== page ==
It was by chance that I became involved in 1946 in the clinical evaluation of antihypertensive agents. After World War II, I had returned to Boston to complete my residency training in internal medicine and to work in hemodynamics research with Robert Wilkins at the Massachusetts Memorial Hospital. Surgical sympathectomy was then the popular method for treating hypertension and Dr. Wilkins was involved with Reginald Smithwick in assessing the cardiovascular and circulatory changes associated with this operative procedure. However, Dr. Wilkins and Chester Keefer had been asked by James Shannon, who was then director of the Squibb Institute for Medical Research, to work with the Institute in exploring the possibility of developing a successful chemotherapy for hypertension. The clinical evaluation of any drugs that might emerge in this project was assigned to me working under the direction of Dr. Wilkins.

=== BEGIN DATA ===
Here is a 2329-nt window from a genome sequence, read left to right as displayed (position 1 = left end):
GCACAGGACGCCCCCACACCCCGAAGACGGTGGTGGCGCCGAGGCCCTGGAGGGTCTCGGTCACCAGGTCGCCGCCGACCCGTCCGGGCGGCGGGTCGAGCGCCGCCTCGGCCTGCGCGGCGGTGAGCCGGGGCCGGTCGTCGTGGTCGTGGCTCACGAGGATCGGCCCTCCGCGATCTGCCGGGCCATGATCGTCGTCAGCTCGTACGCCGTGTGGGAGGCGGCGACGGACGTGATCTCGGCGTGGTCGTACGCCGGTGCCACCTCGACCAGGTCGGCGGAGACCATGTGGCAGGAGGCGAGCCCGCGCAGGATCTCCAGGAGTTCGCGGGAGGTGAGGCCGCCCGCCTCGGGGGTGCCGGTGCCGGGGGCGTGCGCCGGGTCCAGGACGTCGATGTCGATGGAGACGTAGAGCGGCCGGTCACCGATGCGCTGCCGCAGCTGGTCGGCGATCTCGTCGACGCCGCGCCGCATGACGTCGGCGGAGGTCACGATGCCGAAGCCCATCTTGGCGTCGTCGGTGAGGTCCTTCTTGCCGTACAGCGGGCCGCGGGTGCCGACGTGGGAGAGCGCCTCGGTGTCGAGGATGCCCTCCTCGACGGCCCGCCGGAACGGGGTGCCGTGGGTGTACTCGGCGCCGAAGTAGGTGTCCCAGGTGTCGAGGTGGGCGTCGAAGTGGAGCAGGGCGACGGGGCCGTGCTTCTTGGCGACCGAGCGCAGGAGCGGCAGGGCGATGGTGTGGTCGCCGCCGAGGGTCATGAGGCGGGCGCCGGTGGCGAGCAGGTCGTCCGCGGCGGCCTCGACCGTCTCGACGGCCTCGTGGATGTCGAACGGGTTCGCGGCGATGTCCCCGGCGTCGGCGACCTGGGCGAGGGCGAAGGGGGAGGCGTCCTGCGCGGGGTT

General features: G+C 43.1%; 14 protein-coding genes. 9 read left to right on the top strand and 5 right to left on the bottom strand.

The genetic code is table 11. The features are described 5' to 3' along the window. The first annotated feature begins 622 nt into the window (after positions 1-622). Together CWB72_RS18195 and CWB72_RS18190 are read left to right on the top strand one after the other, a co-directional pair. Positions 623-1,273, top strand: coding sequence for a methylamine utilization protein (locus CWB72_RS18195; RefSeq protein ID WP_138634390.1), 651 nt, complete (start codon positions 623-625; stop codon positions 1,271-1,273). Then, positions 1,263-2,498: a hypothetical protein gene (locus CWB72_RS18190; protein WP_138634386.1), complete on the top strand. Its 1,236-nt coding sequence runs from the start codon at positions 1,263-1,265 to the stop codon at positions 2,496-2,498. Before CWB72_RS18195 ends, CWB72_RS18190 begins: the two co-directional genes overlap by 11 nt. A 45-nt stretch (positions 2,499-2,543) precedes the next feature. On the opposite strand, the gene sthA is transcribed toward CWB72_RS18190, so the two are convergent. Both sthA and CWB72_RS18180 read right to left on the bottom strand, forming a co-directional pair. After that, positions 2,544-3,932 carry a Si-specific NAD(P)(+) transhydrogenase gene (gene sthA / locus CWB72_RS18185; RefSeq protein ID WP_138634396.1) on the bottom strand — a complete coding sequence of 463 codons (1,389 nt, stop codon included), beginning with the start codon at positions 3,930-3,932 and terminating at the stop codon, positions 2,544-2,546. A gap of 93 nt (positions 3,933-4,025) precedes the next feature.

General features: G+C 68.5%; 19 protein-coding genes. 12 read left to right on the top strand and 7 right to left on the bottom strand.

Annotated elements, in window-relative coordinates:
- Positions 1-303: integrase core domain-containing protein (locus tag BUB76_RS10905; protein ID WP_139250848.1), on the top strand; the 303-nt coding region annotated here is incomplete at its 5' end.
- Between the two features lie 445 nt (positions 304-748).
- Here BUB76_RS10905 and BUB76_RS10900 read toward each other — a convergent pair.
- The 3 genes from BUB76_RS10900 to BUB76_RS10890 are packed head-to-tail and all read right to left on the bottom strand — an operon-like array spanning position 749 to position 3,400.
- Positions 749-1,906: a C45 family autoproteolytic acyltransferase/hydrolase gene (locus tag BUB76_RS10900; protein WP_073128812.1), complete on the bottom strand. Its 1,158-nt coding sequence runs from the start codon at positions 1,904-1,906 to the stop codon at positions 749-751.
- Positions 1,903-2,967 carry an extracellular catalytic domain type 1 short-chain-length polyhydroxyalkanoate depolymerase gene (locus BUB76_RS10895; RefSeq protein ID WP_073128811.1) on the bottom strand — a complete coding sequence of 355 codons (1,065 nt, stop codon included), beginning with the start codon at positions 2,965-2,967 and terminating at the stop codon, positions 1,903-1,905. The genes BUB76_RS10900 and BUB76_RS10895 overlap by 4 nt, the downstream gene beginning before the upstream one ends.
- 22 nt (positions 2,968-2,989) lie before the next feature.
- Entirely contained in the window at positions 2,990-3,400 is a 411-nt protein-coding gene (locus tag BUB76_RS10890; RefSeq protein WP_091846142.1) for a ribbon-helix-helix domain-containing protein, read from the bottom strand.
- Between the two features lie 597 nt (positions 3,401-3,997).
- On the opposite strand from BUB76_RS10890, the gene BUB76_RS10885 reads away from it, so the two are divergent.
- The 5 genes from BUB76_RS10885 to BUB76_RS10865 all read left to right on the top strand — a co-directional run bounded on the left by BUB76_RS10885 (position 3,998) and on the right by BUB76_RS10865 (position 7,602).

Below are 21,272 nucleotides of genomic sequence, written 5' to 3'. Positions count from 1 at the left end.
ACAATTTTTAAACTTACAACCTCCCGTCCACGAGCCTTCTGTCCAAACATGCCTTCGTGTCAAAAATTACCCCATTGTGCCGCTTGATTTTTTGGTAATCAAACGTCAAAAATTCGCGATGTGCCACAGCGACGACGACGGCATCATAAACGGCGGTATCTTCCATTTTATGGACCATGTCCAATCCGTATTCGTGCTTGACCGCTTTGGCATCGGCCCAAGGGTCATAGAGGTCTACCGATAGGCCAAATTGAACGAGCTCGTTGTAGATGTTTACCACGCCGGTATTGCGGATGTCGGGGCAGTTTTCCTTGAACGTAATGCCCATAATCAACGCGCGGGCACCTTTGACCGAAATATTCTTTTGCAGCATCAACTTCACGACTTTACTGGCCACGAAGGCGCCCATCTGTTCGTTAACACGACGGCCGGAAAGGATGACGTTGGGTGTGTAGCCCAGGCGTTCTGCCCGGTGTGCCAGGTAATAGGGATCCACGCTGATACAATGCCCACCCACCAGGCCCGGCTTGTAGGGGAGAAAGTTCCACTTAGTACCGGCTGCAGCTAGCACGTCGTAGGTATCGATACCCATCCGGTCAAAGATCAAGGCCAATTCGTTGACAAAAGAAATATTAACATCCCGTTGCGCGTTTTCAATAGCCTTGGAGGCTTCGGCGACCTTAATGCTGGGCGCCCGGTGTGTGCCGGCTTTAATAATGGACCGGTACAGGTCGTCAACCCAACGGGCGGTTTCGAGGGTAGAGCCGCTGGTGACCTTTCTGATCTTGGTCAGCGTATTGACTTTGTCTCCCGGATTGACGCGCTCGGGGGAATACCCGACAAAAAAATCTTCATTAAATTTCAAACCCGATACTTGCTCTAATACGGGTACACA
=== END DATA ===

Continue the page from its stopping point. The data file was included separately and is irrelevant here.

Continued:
The first drug tested was an outgrowth of the World
Freis ED. The Chemotherapy of Hypertension. JAMA. 1971;218(7):1009–1015. doi:10.1001/jama.1971.03190200041009
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